11/18/2018 Twenty-Sixth Sunday after Pentecost The text is Mark 13:1-8 & Hebrews 10:11-25.
Grace and peace to you from God, our Father and our Lord and Savior Jesus Christ. Amen.
Several years ago, Carl Reiner and Mel Brooks did a comedy skit called the “2013-Year-Old Man”. You may remember it. In the skit, Reiner interviews Brooks, who is the old gentleman. At one point, Reiner asks the old man, “Did you always believe in the Lord?”
Brooks replied: “No. We had a guy in our village named Phil, and for a time we worshiped him.”
Reiner: You worshiped a guy named Phil? Why?
Brooks: Because he was big, and mean, and he could break you in two with his bare hands!
Reiner: Did you have prayers?
Brooks: Yes, would you like to hear one? O Phil, please don’t be mean, and hurt us, or break us in two with your bare hands.
Reiner: So when did you start worshiping the Lord?
Brooks: Well, one day a big thunderstorm came up, and a lightning bolt hit Phil. We gathered around and saw that he was dead. Then we said to one another, “There’s somethin’ bigger than Phil!”
Today, through the grace of God, we know who what is bigger than Phil! Today, through the grace of God, we believe in one who can rebuild the temple of his body in three days after it is destroyed through death. Today, through the grace of God, we know we are safe – for no matter what happens in the years to come, we have a savior in Jesus Christ.
It is because of this belief, this faith in Jesus, that today we will receive two new members through the sacrament of Holy Baptism. It is because of this belief, this faith in Jesus, that we look at death as something beyond the period of the last sentence of an obituary. In death we see the gateway to a new life in which the struggles of this world are vanquished forever. It is because of this belief, this faith in Jesus, that we are here today, worshipping the Lord and giver of life.
But not everyone believes…not everyone shares our hope and faith in Jesus and his promises that take away the fear of an unknown future and the uncertainty of tomorrow. Not everyone knows that through Jesus our sins are forgiven and that we are bound together…for better or for worse…as family. Not everyone accepts the grace and mercy of God which is freely given through the sacrifice that Jesus made on our behalf.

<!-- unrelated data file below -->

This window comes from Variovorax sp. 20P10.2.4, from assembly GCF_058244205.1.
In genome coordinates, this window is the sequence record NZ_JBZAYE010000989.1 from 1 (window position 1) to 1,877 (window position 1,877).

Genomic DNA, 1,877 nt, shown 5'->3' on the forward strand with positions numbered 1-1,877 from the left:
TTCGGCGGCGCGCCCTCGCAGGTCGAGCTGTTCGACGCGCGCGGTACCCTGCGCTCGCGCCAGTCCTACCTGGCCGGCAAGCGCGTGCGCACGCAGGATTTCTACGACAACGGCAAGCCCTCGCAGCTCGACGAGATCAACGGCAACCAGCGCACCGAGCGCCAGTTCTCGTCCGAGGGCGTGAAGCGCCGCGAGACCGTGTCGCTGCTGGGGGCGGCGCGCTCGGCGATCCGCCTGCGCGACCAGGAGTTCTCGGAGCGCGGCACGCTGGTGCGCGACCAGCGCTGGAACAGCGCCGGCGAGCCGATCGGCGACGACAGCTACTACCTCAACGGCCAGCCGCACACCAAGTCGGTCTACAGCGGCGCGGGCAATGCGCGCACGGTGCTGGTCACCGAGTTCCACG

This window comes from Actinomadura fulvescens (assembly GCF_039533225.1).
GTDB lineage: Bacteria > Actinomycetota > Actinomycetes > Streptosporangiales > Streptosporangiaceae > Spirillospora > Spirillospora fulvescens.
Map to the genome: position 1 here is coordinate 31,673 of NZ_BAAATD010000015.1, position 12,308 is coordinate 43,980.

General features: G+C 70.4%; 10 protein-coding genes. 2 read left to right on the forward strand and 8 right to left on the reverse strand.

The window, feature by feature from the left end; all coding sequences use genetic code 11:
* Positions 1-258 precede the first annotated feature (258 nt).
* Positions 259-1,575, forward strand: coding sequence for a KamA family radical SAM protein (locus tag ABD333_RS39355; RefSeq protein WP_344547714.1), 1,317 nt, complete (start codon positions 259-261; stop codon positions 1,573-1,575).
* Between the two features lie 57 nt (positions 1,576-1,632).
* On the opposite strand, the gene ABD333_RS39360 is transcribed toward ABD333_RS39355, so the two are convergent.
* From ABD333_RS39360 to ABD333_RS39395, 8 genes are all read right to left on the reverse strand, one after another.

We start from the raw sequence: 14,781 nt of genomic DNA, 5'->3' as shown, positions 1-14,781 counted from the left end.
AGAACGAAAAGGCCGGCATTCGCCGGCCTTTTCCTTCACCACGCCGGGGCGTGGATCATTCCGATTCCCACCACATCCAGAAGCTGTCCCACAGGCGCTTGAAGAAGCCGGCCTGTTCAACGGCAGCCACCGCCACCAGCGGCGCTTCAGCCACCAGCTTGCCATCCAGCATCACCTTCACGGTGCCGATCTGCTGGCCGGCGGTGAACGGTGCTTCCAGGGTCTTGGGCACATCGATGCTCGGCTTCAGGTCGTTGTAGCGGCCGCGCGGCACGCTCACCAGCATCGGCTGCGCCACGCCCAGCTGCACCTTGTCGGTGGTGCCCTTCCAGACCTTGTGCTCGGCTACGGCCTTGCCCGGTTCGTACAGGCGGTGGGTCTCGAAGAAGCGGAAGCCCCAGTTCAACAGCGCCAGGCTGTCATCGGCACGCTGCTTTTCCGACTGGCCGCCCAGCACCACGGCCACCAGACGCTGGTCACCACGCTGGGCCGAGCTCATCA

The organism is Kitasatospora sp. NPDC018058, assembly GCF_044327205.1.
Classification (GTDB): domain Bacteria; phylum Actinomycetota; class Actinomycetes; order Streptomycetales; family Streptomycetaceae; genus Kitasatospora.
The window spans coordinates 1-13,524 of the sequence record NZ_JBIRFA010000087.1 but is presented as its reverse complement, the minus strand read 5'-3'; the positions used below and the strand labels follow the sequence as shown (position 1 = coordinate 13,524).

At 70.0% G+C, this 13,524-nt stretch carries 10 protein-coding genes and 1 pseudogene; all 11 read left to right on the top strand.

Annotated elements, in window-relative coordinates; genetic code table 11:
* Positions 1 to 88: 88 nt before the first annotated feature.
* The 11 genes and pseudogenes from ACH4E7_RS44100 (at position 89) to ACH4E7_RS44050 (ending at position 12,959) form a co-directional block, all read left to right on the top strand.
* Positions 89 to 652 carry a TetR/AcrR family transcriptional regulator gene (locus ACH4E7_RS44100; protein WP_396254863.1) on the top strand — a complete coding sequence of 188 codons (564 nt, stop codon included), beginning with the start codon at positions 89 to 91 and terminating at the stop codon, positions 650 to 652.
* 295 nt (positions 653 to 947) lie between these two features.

We live in a broken world in which people grasp for any straws to find the courage to meet the challenges of a new day. Some find out the hard way that drugs cannot provide what is needed. Some find out the hard way that gangs and the violence that comes with them cannot provide what is needed. Some find out the hard way that getting what you want through whatever means you can will never provide enough to secure a future. What we need today, tomorrow and all days to come is a God who holds today, and tomorrow, and all days to come safely in his care. And that is what we have.
We believe this or we wouldn’t be here today. We trust this or we would not come to the font for baptism. But, this faith and trust in God does not eliminate anxiety about the future or tears over the loss of a loved one. We remain, as the disciples of old, as human beings with limited understanding. We hear the promises of a grace-filled future and we want to know what those promises mean for us. We hear of an end time and we want to know when it will happen. We want to be prepared as if the cross of Christ is not enough.
Martin Luther was once asked what he would do if he knew that the world was coming to an end tomorrow, and he said: “I would plant an apple tree.” In other words, Luther, trusting in God’s gracious, unmerited mercy would live life just as he had been living it. When John Wesley was asked the same thing, being an obsessive-compulsive type, he said that he would arise at 4:00 AM, preach at 5:00 visit the sick at 7:00, go to communion at 8:00…etc., until the questioner realized that that was exactly what John Wesley had planned to do tomorrow anyway!
Because we believe in the God who revealed himself in Jesus Christ, we can dare to live each and every day in faith and hope and love. For, if the world should end tomorrow, we remain enfolded in the promises of God through Christ Jesus, our Lord.
And so we baptize. And so we worship. And so we do not neglect to meet together. And so we encourage one another and we hold fast to the confession of our hope. We do this and all things because we believe. We trust. We put our faith in Christ. And this faith and trust will never be in vain.
So dare to live each day as if this day you will Christ face to face. And may the peace of God, which surpasses all human understanding, keep your hearts and your minds in Christ Jesus. Amen.